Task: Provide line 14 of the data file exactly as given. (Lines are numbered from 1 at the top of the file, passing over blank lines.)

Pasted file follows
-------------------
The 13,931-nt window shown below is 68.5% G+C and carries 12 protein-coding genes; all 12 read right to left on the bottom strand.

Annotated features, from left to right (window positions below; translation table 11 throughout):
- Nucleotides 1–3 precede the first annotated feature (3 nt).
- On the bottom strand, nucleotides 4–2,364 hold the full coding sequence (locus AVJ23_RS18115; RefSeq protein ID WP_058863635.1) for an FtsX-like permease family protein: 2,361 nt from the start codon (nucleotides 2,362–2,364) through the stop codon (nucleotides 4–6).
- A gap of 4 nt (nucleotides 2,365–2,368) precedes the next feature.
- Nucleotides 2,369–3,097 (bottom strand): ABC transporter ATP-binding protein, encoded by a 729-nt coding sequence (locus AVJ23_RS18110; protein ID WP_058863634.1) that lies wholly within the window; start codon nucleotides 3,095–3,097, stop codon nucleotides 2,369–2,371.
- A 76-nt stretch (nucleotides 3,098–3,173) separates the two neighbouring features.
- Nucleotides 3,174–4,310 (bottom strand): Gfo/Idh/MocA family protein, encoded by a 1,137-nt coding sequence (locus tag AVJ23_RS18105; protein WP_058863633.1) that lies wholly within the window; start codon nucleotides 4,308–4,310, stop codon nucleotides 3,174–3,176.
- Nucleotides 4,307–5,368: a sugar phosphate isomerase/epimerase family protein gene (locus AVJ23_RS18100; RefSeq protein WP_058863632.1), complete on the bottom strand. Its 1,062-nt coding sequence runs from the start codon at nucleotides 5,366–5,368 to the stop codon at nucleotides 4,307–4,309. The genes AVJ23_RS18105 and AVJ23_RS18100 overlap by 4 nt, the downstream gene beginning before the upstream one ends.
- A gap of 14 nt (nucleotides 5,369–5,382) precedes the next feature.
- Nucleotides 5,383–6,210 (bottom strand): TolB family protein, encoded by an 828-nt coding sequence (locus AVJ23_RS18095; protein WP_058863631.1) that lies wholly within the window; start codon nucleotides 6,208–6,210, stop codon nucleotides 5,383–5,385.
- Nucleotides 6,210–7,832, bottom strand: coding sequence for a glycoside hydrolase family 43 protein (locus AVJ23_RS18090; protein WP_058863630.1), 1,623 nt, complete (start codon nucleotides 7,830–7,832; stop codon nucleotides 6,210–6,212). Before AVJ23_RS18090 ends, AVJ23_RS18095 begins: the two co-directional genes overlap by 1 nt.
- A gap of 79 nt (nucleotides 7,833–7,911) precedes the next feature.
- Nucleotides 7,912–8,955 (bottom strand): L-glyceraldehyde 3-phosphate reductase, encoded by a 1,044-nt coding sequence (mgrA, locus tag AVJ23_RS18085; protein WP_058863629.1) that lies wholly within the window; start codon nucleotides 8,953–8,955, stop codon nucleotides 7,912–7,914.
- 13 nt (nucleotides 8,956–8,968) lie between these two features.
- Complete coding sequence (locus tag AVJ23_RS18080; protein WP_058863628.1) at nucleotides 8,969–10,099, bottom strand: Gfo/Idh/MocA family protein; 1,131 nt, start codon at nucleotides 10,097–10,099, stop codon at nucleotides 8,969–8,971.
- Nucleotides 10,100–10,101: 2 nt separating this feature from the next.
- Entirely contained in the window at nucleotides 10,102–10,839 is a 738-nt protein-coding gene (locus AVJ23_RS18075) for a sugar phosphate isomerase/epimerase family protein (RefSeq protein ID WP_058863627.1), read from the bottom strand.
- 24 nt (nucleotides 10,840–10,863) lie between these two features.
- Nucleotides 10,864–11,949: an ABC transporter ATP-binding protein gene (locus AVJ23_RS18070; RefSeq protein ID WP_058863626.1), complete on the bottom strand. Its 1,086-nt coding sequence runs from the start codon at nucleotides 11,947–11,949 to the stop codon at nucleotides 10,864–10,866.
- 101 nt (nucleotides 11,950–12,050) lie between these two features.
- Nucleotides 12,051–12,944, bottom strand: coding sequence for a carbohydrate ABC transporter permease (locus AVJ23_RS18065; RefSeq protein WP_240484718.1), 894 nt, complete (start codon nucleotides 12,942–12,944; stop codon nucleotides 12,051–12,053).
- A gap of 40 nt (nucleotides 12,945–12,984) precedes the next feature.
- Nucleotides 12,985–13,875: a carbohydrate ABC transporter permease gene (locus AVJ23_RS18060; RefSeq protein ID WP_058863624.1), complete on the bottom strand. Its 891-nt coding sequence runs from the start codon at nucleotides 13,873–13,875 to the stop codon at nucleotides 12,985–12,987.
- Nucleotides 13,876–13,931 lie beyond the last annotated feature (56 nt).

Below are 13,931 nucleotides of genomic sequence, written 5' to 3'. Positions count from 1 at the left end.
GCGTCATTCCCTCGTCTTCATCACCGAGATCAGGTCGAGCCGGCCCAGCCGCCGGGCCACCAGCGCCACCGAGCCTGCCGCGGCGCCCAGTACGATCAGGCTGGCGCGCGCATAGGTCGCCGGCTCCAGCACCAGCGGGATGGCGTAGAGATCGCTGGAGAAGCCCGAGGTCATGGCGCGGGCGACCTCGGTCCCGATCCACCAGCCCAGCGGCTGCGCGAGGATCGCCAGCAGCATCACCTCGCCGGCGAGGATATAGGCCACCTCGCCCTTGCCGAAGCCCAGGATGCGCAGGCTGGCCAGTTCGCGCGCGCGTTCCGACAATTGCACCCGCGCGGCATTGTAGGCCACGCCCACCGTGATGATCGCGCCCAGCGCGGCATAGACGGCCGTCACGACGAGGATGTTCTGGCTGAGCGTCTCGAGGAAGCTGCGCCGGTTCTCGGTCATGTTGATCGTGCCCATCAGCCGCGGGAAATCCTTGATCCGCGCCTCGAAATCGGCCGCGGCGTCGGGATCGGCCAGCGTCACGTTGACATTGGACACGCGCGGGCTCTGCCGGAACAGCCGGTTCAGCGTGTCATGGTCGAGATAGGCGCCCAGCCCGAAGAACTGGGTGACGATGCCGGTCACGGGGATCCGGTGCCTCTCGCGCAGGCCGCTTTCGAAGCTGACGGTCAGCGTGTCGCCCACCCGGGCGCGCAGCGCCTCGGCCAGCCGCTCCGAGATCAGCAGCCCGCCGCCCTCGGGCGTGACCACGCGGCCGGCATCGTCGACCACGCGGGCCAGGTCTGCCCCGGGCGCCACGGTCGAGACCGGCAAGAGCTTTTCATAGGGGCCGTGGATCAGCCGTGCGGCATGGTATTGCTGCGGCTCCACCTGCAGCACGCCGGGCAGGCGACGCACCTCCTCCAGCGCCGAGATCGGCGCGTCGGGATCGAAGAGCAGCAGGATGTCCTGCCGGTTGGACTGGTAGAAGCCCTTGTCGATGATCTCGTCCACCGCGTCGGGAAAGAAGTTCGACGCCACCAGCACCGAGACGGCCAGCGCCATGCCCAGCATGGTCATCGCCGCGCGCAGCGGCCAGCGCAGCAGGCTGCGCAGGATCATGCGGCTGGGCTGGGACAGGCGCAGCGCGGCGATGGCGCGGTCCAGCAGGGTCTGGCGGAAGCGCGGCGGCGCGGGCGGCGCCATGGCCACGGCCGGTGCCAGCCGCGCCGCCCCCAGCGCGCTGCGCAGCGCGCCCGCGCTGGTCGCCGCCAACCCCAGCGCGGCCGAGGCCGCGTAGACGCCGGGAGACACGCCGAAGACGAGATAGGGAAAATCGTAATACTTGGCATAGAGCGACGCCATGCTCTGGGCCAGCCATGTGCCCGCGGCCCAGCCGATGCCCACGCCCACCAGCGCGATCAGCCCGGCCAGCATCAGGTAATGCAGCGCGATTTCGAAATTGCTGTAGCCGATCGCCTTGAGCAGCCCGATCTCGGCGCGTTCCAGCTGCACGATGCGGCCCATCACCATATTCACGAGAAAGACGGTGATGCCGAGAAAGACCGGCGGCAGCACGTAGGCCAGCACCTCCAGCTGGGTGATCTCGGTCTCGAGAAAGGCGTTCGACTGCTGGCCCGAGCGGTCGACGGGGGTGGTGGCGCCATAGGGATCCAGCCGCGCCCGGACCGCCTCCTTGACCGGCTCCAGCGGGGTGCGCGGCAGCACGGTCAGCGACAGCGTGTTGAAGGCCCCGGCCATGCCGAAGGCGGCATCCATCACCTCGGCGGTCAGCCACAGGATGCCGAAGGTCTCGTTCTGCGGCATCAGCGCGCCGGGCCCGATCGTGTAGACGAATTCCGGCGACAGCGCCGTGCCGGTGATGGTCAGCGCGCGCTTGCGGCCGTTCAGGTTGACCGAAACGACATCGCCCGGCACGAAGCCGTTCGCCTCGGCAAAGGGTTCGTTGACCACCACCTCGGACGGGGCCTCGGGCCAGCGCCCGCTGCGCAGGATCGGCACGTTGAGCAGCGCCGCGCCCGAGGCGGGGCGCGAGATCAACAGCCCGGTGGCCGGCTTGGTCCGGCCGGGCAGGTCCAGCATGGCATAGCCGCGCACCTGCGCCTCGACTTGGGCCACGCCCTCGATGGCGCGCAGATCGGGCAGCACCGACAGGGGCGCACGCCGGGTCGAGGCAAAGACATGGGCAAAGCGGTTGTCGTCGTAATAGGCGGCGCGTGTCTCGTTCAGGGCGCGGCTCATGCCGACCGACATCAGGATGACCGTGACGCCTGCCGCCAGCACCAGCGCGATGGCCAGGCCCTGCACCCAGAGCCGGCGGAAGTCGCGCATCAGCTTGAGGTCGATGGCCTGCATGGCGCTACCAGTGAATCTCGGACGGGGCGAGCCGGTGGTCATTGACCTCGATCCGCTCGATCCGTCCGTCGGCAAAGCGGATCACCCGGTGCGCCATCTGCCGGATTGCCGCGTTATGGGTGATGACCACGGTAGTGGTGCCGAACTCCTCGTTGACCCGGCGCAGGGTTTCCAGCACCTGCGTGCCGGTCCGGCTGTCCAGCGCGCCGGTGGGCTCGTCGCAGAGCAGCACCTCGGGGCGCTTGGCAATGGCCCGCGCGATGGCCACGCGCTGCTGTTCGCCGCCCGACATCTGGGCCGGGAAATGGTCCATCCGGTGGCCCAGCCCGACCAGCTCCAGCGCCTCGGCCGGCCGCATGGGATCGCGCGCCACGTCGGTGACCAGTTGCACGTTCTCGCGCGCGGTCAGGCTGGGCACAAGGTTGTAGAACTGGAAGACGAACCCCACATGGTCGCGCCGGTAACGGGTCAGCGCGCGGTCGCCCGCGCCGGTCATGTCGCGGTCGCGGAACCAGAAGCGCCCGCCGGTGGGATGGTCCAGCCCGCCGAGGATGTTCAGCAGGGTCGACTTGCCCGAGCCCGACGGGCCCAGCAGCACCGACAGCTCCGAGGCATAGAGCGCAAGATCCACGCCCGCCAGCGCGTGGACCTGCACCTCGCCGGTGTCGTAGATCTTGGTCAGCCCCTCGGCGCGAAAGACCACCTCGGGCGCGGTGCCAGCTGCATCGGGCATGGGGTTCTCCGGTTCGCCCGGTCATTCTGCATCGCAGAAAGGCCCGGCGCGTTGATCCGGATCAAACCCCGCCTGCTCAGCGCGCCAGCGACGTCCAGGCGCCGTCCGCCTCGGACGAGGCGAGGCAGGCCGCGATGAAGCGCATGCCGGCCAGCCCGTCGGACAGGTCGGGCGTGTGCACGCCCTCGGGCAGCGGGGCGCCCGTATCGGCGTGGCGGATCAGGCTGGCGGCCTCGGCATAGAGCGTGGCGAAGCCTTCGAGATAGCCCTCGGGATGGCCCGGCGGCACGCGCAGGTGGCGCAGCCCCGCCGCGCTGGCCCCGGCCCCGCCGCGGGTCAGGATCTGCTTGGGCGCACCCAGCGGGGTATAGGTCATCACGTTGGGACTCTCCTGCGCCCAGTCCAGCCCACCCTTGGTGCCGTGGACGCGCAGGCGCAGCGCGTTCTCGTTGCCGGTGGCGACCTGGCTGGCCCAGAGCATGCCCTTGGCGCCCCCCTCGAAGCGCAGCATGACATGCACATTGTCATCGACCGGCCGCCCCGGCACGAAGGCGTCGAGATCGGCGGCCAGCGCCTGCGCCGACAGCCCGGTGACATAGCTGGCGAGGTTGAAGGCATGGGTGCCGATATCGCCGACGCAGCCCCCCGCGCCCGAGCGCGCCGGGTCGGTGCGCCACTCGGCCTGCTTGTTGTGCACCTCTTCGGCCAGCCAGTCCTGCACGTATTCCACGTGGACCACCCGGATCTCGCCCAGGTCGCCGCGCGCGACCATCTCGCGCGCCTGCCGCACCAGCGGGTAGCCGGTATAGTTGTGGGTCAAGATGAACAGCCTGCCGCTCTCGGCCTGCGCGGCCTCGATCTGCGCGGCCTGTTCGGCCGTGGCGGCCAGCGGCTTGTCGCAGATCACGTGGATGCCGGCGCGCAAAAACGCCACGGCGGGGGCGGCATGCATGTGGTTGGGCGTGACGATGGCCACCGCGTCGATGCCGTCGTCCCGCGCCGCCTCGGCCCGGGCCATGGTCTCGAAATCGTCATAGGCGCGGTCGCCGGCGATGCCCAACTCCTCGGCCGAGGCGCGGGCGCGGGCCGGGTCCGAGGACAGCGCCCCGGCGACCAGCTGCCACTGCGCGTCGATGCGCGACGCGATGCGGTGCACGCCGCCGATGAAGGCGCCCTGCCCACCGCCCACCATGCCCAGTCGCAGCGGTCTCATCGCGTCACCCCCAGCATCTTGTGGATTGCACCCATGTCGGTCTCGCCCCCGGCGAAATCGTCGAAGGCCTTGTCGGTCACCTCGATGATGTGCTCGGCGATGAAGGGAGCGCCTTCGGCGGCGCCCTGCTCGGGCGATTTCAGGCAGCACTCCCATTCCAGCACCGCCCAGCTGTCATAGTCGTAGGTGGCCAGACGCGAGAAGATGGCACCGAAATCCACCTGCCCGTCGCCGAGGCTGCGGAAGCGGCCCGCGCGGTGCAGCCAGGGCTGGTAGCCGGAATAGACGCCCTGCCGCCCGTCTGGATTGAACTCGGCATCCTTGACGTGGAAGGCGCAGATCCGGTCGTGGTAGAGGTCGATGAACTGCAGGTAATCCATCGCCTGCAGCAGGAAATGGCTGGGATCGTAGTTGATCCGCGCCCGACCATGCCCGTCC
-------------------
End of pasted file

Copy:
- Nucleotides 7,912–8,955 (bottom strand): L-glyceraldehyde 3-phosphate reductase, encoded by a 1,044-nt coding sequence (mgrA, locus tag AVJ23_RS18085; protein WP_058863629.1) that lies wholly within the window; start codon nucleotides 8,953–8,955, stop codon nucleotides 7,912–7,914.